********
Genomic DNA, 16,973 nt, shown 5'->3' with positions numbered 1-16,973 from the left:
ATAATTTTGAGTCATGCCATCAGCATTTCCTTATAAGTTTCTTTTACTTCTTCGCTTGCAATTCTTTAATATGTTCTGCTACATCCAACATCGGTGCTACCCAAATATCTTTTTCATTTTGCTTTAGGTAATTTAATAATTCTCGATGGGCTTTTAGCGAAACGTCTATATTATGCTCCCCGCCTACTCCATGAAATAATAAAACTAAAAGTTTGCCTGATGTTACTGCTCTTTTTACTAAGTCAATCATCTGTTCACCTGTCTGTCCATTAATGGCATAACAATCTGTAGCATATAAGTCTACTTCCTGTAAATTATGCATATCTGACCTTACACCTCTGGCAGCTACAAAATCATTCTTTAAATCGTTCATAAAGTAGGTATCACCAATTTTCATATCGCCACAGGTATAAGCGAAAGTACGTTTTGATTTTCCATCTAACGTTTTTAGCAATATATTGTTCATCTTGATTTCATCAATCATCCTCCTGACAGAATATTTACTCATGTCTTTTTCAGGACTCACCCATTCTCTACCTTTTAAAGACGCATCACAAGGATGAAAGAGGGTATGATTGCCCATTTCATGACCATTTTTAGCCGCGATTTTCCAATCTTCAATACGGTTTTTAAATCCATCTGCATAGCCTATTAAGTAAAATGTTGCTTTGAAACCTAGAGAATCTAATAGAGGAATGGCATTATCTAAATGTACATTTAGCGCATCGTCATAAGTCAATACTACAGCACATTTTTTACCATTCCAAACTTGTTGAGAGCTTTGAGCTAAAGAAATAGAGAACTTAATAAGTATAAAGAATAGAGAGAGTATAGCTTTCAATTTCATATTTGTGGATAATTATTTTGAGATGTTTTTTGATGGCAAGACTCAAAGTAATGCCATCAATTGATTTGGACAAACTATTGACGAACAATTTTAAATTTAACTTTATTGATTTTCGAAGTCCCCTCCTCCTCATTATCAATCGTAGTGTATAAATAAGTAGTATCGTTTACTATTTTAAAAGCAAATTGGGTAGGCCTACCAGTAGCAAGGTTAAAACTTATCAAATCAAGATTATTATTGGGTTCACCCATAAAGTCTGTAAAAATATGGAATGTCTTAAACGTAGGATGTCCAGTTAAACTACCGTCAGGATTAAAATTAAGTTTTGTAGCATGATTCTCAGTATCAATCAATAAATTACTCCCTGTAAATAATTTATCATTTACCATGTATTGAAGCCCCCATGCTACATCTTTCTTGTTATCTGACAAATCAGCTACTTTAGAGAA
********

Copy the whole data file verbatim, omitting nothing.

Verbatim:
Genomic DNA, 16,973 nt, shown 5'->3' with positions numbered 1-16,973 from the left:
ATAATTTTGAGTCATGCCATCAGCATTTCCTTATAAGTTTCTTTTACTTCTTCGCTTGCAATTCTTTAATATGTTCTGCTACATCCAACATCGGTGCTACCCAAATATCTTTTTCATTTTGCTTTAGGTAATTTAATAATTCTCGATGGGCTTTTAGCGAAACGTCTATATTATGCTCCCCGCCTACTCCATGAAATAATAAAACTAAAAGTTTGCCTGATGTTACTGCTCTTTTTACTAAGTCAATCATCTGTTCACCTGTCTGTCCATTAATGGCATAACAATCTGTAGCATATAAGTCTACTTCCTGTAAATTATGCATATCTGACCTTACACCTCTGGCAGCTACAAAATCATTCTTTAAATCGTTCATAAAGTAGGTATCACCAATTTTCATATCGCCACAGGTATAAGCGAAAGTACGTTTTGATTTTCCATCTAACGTTTTTAGCAATATATTGTTCATCTTGATTTCATCAATCATCCTCCTGACAGAATATTTACTCATGTCTTTTTCAGGACTCACCCATTCTCTACCTTTTAAAGACGCATCACAAGGATGAAAGAGGGTATGATTGCCCATTTCATGACCATTTTTAGCCGCGATTTTCCAATCTTCAATACGGTTTTTAAATCCATCTGCATAGCCTATTAAGTAAAATGTTGCTTTGAAACCTAGAGAATCTAATAGAGGAATGGCATTATCTAAATGTACATTTAGCGCATCGTCATAAGTCAATACTACAGCACATTTTTTACCATTCCAAACTTGTTGAGAGCTTTGAGCTAAAGAAATAGAGAACTTAATAAGTATAAAGAATAGAGAGAGTATAGCTTTCAATTTCATATTTGTGGATAATTATTTTGAGATGTTTTTTGATGGCAAGACTCAAAGTAATGCCATCAATTGATTTGGACAAACTATTGACGAACAATTTTAAATTTAACTTTATTGATTTTCGAAGTCCCCTCCTCCTCATTATCAATCGTAGTGTATAAATAAGTAGTATCGTTTACTATTTTAAAAGCAAATTGGGTAGGCCTACCAGTAGCAAGGTTAAAACTTATCAAATCAAGATTATTATTGGGTTCACCCATAAAGTCTGTAAAAATATGGAATGTCTTAAACGTAGGATGTCCAGTTAAACTACCGTCAGGATTAAAATTAAGTTTTGTAGCATGATTCTCAGTATCAATCAATAAATTACTCCCTGTAAATAATTTATCATTTACCATGTATTGAAGCCCCCATGCTACATCTTTCTTGTTATCTGACAAATCAGCTACTTTAGAGAA